Despite Arria and O’Brien’s warnings, caffeine gets the job done. The Department of Kinesiology at California State University found caffeine ingestion in individuals regularly completing rigorous resistance training significantly increases post-exercise oxygen consumption (EPOC) and energy expenditure pre-and post-exercise, noting the magnitude of this effect was relatively small.5 Fourteen strength-trained men who were caffeine users initially completed one-repetition maximum (1-RM) testing of four exercises: bench press, leg press, lat row and shoulder press. On each of two days separated by one week, they completed four sets of each exercise to fatigue at 70 percent to 80 percent 1-RM, which was preceded by ingestion of acute caffeine (6 mg/kg) or placebo. EPOC was significantly higher (P<0.05) with acute caffeine (26.7 ± 4.1 L) compared to placebo (22.8 ± 3.8 L). With acute caffeine ingestion, oxygen uptake was significantly higher (P<0.05) from 10 minutes pre-exercise to 70 minutes post-exercise. Respiratory exchange ratio was significantly different (P<0.05) with acute caffeine versus placebo. Caffeine intake increased total energy expenditure by 15 percent (P<0.05), but the additional calories burned was minimal (+27 kcal). Another study published in March 2011 found catechin-caffeine mixtures or a caffeine-only supplementation stimulated daily energy expenditure dose dependently, and, compared with placebo, daily fat-oxidation was only significantly increased after catechin-caffeine mixtures ingestion.6

Green tea is a popular source of catechin-caffeine and plays an energetic role in the beverage category. One study examined the effects of a catechin-rich green tea extract (GTE) on running endurance and energy metabolism during exercise in BALB/c mice.7 Compared to exercise-control mice, running times to exhaustion in mice fed 0.5 percent GTE were 30-percent higher and were accompanied by a lower respiratory exchange ratio, higher muscle beta-oxidation activity and lower malonyl-CoA content. Additionally, muscle glycogen content was also higher in the GTE group. Plasma lactate concentrations in GTE-fed mice were significantly lower after exercise, along with an increase in free fatty-acid concentrations.

Functioning as a thermogenic impacting beta-3 receptors found in cells walls, bitter orange (Citrus aurantium) has been the subject of a couple of exercise/energy studies. A three-arm, double blind, placebo-controlled, crossover study in 10 healthy adults aged 20 to 31, found exercise was less strenuous 83 percent of the time when supplemented resting and one hour before exercise with a product containing 21 mg of Citrus aurantium (as Advantra Z®, from Nutratech Inc.) and 304 mg of caffeine (dietary supplement as Ripped Fuel Extreme Cut®, from TwinLab).8 And, a combo of Advantra Z, green tea and guarana increased production of adenosine triphosphate (ATP) at rest and during a treadmill test.9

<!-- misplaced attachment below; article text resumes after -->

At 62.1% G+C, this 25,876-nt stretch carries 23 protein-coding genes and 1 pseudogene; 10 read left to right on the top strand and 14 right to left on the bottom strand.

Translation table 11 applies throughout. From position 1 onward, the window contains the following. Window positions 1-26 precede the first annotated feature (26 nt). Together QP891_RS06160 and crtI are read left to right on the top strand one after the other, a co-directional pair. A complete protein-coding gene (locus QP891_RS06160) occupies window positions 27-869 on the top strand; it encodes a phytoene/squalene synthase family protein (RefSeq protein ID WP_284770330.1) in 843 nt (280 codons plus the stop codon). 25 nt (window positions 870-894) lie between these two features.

Along the same lines, 3-acetyl-7-oxo-dehydroepiandrosterone, aka 7-oxo-DHEA, also exhibits a thermogenic effect. 7-Keto (from Humanetics) in combination with calcium citrate, green tea extract, ascorbic acid, chromium nicotinate and cholecalciferol (as HUM5007) increased resting metabolic rate (RMR) and thermogenesis above basal levels with the possibility of helping obese individuals with impaired energy expenditure.10

Cellular Talk

Mitochondrion and ATP talk to each other—a lot. These two are responsible for the metabolic conversion of food to energy. Mitochondrion, an organelle found in most eukaryotic cells (versus prokaryotic cells), is the provider of cellular energy. What’s it do? It oxidizes the products of cytoplasmic metabolism to generate ATP. See why these two talk a lot? Nutrients are first transformed into ATP via the Krebs cycle—carbohydrates are converted into glucose, fats to glycerol, and fatty acids and proteins to amino acids—and then ATP is responsible for distributing energy all throughout the body.

D-ribose is a key component to ATP. It’s a naturally occurring pentose carbohydrate that helps increase muscular strength and helps reduce fatigue. In a four-week, double blind, placebo-controlled trial, healthy, male, recreational bodybuilders aged 18 to 35 years were recruited and randomized to a ribose-supplemented group (10 g/d in powder formulation; as Bioenergy RIBOSE, from Bioenergy Life Sciences) or a placebo group (dextrose).11 Each subject participated in a heavy-resistance training program designed to increase skeletal muscle mass. Twenty men were enrolled; 19 subjects completed 24-hour dietary recalls and exercise performance testing; 12 subjects completed the study (24-hour dietary recalls, exercise performance and body composition). No baseline differences were found between the two groups for any of the measured parameters. The ribose-supplemented group experienced a significant pretreatment-to-post-treatment increase in the total work performed, whereas the placebo group did not change significantly (19.6 percent ribose [P=0.028] versus 12 percent placebo). In addition, the ribose-supplemented group experienced a significant increase in 1-RM bench press strength, whereas the placebo group did not change significantly (3.2 percent ribose [P=0.008] versus 1.7 percent placebo). No pretreatment-to-post-treatment within-group or between-group differences were found for any of the measures of body composition or the 24-hour dietary data. In an unpublished clinical study sponsored by Bioenergy Life Sciences, D-ribose reduced fatigue symptoms in an aging Baby Boomer population via 3-g two times/d doses. Significant improvements in quantitative measures of breathing efficiency and cellular energy management were observed, as well as improved functional capacity, aerobic exercise tolerance and mental health.